Consider the vitamin supplement industry. Over half of Americans used vitamin supplements between 2003 to 2006.

The companies selling such products must be making quite a bit of profit.

However, for most people, vitamin supplements are unnecessary and do not decrease risk of disease.

A good way to save money would be to hold off on the supplements and just resort to eating the way you normally do.

This also highlights another issue:

The FDA does not have permission to check dietary supplements for their safety before they go to market.

Of course, companies typically have their products checked by 3rd parties before they release their products to the market, but there have been instances where the trust of such companies has been called into question.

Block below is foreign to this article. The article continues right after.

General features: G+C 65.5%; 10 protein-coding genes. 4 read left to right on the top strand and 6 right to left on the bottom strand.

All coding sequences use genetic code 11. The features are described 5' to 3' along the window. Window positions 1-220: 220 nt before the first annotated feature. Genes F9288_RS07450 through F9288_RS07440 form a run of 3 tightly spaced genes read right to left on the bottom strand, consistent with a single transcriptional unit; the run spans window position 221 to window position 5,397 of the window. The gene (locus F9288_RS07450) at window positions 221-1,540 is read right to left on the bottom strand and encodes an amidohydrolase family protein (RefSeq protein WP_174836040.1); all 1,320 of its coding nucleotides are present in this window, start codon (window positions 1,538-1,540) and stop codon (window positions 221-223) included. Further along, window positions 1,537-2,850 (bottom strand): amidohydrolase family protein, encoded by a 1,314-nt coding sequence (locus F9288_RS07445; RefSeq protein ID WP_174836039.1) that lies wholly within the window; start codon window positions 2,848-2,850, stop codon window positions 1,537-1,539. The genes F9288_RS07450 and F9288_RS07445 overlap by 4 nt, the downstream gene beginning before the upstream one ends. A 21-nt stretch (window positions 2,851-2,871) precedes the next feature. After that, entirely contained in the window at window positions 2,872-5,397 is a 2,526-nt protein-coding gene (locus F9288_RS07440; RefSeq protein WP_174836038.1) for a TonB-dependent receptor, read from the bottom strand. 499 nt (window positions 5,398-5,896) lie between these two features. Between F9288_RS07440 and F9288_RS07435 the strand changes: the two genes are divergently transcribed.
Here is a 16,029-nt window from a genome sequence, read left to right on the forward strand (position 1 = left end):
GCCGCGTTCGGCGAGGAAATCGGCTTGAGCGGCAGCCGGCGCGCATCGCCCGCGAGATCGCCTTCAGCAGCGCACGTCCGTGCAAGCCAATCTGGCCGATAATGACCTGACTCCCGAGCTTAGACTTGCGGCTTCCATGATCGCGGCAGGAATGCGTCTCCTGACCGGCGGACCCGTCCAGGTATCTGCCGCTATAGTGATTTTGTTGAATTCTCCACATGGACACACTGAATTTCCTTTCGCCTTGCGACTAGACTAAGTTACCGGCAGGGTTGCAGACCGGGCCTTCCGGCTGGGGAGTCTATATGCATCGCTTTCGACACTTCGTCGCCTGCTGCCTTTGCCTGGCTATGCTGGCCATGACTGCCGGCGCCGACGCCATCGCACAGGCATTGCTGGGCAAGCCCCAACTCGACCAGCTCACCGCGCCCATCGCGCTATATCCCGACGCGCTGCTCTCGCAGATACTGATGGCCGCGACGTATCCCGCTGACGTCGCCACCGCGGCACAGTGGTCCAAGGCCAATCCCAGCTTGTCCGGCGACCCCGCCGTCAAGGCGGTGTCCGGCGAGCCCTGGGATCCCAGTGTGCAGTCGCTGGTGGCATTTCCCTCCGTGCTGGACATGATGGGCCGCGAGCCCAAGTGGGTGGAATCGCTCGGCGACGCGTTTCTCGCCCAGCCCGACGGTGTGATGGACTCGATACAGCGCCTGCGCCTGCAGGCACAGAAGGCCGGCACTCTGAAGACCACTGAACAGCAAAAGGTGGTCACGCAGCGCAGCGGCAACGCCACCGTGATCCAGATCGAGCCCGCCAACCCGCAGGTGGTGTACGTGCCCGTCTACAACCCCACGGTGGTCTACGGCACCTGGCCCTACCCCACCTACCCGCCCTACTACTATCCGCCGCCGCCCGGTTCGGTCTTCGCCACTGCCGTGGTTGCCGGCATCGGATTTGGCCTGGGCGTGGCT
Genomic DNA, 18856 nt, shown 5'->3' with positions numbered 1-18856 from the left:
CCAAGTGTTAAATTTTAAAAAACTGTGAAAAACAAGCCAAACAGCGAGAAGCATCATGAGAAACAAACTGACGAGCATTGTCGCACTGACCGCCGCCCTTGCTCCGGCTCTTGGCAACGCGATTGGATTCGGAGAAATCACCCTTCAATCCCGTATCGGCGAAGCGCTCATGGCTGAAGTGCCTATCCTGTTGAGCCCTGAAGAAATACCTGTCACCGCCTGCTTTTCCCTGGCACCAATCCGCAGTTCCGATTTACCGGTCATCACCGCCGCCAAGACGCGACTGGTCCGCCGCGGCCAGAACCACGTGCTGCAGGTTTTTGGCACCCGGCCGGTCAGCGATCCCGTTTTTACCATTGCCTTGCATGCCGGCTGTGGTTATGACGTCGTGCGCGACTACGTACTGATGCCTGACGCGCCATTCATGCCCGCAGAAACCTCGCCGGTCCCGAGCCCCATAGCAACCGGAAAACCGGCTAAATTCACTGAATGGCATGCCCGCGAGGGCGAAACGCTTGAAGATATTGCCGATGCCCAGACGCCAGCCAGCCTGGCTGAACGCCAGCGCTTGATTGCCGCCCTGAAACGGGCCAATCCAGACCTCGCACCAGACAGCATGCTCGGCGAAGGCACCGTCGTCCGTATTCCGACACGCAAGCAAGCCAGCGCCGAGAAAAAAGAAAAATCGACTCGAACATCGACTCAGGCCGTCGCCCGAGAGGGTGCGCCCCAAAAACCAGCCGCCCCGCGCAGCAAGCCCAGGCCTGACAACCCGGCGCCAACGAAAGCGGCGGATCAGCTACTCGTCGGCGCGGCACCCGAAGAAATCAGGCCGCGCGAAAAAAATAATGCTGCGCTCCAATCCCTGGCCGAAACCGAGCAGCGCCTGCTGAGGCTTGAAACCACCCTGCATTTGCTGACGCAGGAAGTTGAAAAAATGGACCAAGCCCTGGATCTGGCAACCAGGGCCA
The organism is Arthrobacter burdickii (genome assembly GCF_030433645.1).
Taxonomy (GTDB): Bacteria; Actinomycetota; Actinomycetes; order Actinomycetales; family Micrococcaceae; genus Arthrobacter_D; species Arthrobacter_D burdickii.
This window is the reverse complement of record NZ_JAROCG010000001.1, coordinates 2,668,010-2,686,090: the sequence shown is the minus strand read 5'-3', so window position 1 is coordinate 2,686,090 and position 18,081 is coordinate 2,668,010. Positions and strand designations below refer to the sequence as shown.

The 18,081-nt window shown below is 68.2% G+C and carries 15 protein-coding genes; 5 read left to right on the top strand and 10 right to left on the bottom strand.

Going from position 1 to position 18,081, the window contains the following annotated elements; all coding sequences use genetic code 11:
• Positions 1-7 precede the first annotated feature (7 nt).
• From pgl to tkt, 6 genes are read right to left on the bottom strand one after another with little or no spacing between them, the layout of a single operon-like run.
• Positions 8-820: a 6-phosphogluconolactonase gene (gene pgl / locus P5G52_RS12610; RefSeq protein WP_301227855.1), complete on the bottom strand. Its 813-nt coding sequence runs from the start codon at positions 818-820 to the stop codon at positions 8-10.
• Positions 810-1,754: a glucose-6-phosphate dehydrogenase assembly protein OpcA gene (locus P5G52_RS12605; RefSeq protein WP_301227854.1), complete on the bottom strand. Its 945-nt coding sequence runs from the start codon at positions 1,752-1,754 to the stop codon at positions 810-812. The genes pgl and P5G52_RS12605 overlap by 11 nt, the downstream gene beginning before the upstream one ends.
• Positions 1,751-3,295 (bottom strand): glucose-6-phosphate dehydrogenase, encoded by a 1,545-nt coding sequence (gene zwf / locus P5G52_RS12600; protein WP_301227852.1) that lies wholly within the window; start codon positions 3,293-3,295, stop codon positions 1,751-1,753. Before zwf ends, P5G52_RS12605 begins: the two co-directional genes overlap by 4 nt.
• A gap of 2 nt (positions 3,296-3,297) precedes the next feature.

Specifically, it was found that a certain plant labeled on many herbal supplements sold at four different retailers in New York was not actually in the product.

New York did pass reforms to check supplements for their ingredients after this incident, but it shows just how necessary it is to regulate these products and treatments.

This also calls into question whether the government should be doing more to keep such products that are not backed up by science out of the market.

This seems like good policy, and the FDA should take more steps to ensure that scientific labels are added to dubious products so that the public is less likely to spend money on products that don’t work.

However, this goes all the way back to the question of whether labels on whether a product is backed up by research are effective at changing consumer habits.

What can change consumer habits?